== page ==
Wisconsin Football: Alex Erickson’s NFL Draft Profile


NFL Draft Profile: How former Wisconsin football wide receiver Alex Erickson looks heading into the draft

The NFL Draft is fast approaching at the end of April, and former Wisconsin football players are hard at work trying to earn a spot on an NFL team. Among them is wide receiver Alex Erickson, who hopes to continue his career at the next level.

The senior is coming off of a record-setting year, missing out on a 1,000-yard season by just 22 yards. He finished the year with 77 catches for 978 yards and three scores, and finishes his Wisconsin career with 141 receptions for 1,877 yards and six touchdowns.

His 1,877 career yards are 10th-best all-time at UW, and his 141 catches rank sixth-best in school history. Erickson’s 978 yards this season ranked as the sixth-best single season total in school history, while his 77 catches trail only Jared Abbrederis (78 catches in 2013) for the best season in UW history.

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Those numbers put Erickson among the likes of Abbrederis, Lee Evans, Brandon Williams, Travis Beckum, Chris Chambers and Nick and Al Toon as some of the best receivers to take the field at Wisconsin.

Maybe more impressive for Erickson is that the vast majority of his career work (all but nine catches) came in the last two seasons, as he broke out as a junior and kept rolling as a senior, emerging as Wisconsin’s clear cut No. 1 receiver and go-to guy.

He finished out his senior season as a first-team All-Big Ten selection by the media and a second-team selection by the coaches.

Now Erickson is the latest (along with his teammate Joe Schobert) in a long line of walk-on players at Wisconsin looking at a career in the NFL.

Here’s how scouts see the former Badgers wide receiver:

Wisconsin Badgers
Wisconsin Badgers /

Wisconsin Badgers


  • Height: 6-feet
  • Weight: 195 pounds
  • 40-yard dash: 4.44 seconds
  • Vertical jump: 34.5 inches
  • Broad jump: 9-feet, 8-inches
  • 20-yard shuttle: 3.88 seconds
  • Three-cone drill: 6.65 seconds
  • 60-yard shuttle: 10.94 seconds
  • Bench press: 14 reps (225 pounds)

(drills run at UW’s Pro Day)

Strengths: Production, route running, quickness, special teams value

Erickson is a classic case of playing faster than he looks.

He has deceptive speed and is quick in his routes, allowing him to get open across the middle of the field. Once he has the ball, he does a decent job after the catch adding extra yards.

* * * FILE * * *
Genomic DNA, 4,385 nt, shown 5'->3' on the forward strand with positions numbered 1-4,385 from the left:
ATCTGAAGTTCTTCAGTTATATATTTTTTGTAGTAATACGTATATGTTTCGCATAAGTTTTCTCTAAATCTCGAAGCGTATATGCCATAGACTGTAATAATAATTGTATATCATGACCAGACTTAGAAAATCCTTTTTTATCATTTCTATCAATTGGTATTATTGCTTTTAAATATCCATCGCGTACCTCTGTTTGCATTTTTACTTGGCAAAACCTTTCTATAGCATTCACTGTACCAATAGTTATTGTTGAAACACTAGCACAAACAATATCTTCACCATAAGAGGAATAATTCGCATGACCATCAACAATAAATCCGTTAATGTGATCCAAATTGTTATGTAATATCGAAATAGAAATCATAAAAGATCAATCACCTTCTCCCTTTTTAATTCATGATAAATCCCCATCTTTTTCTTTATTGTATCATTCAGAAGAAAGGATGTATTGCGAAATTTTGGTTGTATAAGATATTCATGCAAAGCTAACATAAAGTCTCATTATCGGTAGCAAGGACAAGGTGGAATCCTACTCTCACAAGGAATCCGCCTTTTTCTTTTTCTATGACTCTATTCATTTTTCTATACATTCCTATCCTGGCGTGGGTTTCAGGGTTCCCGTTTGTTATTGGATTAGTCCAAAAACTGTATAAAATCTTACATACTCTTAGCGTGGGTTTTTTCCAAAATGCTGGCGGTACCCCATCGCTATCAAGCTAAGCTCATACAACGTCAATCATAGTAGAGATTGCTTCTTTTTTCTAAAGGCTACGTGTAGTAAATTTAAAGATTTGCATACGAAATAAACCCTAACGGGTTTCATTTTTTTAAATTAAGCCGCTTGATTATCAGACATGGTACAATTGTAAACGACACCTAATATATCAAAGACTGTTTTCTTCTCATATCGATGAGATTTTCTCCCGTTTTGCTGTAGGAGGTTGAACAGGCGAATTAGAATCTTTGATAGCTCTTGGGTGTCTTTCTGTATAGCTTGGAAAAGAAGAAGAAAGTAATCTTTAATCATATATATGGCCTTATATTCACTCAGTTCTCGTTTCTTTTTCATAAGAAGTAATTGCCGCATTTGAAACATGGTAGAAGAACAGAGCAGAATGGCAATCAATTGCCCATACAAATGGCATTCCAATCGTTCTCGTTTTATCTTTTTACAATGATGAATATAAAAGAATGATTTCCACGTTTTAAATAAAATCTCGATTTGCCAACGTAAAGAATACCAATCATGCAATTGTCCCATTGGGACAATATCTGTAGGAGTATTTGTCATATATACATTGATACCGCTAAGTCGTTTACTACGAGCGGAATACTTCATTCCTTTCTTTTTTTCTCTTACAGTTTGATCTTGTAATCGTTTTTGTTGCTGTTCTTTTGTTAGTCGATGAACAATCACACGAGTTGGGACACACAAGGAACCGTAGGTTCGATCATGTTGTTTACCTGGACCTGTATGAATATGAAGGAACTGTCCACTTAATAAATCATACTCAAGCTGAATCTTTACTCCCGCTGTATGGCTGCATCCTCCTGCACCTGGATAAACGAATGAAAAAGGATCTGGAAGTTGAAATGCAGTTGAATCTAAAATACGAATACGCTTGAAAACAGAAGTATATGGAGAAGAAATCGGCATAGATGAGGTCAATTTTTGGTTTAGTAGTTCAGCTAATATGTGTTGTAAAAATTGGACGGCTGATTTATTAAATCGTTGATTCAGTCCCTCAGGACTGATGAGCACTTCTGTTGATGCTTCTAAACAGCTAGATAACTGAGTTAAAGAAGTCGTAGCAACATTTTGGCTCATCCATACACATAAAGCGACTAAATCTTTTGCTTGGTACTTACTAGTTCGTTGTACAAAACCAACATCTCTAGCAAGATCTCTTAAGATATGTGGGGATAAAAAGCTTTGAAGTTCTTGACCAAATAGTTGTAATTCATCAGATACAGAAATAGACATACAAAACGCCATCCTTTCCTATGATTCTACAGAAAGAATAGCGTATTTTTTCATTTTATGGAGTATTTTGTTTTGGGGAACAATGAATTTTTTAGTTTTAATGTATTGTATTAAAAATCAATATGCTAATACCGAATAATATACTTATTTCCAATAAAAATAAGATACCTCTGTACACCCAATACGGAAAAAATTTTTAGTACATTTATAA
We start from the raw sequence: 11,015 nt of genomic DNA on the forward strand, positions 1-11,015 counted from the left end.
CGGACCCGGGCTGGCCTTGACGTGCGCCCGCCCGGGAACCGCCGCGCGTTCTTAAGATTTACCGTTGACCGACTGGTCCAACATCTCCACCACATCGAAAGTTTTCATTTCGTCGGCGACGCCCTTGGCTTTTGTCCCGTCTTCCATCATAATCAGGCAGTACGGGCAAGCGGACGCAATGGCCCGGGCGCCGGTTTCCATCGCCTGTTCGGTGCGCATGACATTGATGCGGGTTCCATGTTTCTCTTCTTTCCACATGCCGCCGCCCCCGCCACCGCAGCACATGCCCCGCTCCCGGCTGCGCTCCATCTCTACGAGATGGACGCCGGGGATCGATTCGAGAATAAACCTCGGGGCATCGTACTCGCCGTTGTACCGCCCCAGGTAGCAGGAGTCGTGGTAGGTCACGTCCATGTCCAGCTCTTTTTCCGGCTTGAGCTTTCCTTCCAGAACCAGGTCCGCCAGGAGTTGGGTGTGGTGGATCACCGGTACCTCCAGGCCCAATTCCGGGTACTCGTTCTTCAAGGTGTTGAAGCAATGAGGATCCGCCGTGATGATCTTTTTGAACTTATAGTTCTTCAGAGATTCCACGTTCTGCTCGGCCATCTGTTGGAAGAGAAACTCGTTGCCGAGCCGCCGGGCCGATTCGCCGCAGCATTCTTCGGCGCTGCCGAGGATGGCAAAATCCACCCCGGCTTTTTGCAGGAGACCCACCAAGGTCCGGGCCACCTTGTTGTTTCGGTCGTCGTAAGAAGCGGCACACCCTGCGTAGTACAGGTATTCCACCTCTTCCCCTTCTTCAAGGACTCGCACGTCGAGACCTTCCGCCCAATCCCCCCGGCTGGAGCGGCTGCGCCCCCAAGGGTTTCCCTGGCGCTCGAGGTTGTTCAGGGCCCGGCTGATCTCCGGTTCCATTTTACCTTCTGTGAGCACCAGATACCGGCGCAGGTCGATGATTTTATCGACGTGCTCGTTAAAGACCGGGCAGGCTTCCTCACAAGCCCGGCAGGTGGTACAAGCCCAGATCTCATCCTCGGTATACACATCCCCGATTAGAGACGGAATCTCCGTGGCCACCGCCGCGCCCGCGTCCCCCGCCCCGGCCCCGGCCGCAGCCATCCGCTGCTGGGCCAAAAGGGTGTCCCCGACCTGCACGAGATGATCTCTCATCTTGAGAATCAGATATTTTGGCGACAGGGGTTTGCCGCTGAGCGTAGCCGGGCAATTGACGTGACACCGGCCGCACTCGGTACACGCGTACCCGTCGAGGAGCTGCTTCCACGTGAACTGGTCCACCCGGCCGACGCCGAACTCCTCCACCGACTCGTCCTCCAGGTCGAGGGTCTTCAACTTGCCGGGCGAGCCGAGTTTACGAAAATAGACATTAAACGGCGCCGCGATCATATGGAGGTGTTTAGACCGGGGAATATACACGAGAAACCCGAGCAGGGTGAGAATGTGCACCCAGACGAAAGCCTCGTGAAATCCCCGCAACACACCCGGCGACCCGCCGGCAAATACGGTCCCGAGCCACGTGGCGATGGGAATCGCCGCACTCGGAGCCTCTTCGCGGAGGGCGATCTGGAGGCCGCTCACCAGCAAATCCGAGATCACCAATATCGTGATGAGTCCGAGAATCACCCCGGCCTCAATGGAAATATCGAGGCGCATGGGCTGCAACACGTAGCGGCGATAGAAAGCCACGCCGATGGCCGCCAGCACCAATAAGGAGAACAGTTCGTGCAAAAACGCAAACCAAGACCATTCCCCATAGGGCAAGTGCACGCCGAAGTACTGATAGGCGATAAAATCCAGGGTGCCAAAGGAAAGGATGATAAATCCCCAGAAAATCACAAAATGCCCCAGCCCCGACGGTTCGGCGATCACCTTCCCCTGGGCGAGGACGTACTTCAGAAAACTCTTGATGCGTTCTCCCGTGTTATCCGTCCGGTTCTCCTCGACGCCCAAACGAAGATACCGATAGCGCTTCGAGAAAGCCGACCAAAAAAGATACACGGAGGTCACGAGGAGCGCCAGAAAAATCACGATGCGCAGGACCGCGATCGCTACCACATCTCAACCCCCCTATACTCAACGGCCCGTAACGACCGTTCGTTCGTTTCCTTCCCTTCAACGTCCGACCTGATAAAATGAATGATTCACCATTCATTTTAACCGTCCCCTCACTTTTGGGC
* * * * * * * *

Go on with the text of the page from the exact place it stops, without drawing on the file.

Erickson really excelled in the middle of the field, and looks to be a solid option at slot receiver at the next level.

His career totals speak for themselves: when Wisconsin needed someone to go to, Erickson was there time and time again. In a traditionally strong running program at Wisconsin, Erickson logged more than 1,700 receiving yards in a two-year span.

He also spent time as Wisconsin’s punt returner and even fielded a couple of kicks last season, adding to his versatility.

Weaknesses: Separation speed, lack of red zone production

Erickson had great numbers at Wisconsin’s pro day in all of the speed and quickness drills, but his speed doesn’t seem to translate as a deep threat.

He can create separation across the middle, but that seems to be the extent of his breakaway abilities.

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Erickson also failed to get into the end zone a lot as a Badger. That may be due to Wisconsin’s run-first scheme and tight end-friendly passing game, but Erickson wasn’t Wisconsin’s go-to guy inside the 20-yard line.

He scored just six touchdowns in his career despite recording nearly 150 career catches. That shows you the majority of his work took place in the middle of the field.

Last Impression:

Erickson was a key piece for the Badgers in their final game of the season, a 23-21 win over USC in the Holiday Bowl.

The senior receiver caught more passes than anyone else on the field – including USC stud JuJu Smith-Schuster – totaling five grabs for 54 yards, with a long of 19 yards.

Erickson proved his sure-handedness in a big game for the Badgers.

Final Thought:

Erickson should be on an NFL team come summer, whether by the draft or free agency.

Bob McGinn of the Milwaukee Journal Sentinel quoted one NFL scout who loved his production at Wisconsin:

"“He’s a sleeper in this thing, man. Clutch receiver. Love this kid. I would take him fourth, fifth round.”"

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He might not be a breakaway deep threat and he didn’t score a lot of touchdowns in his career, but man did he catch the ball a ton. In a more wide receiver-friendly scheme, Erickson may have been an even bigger part of the offense.

Erickson certainly isn’t getting much hype, but Badgers fans know how good of a receiver he is. He will make an NFL team better.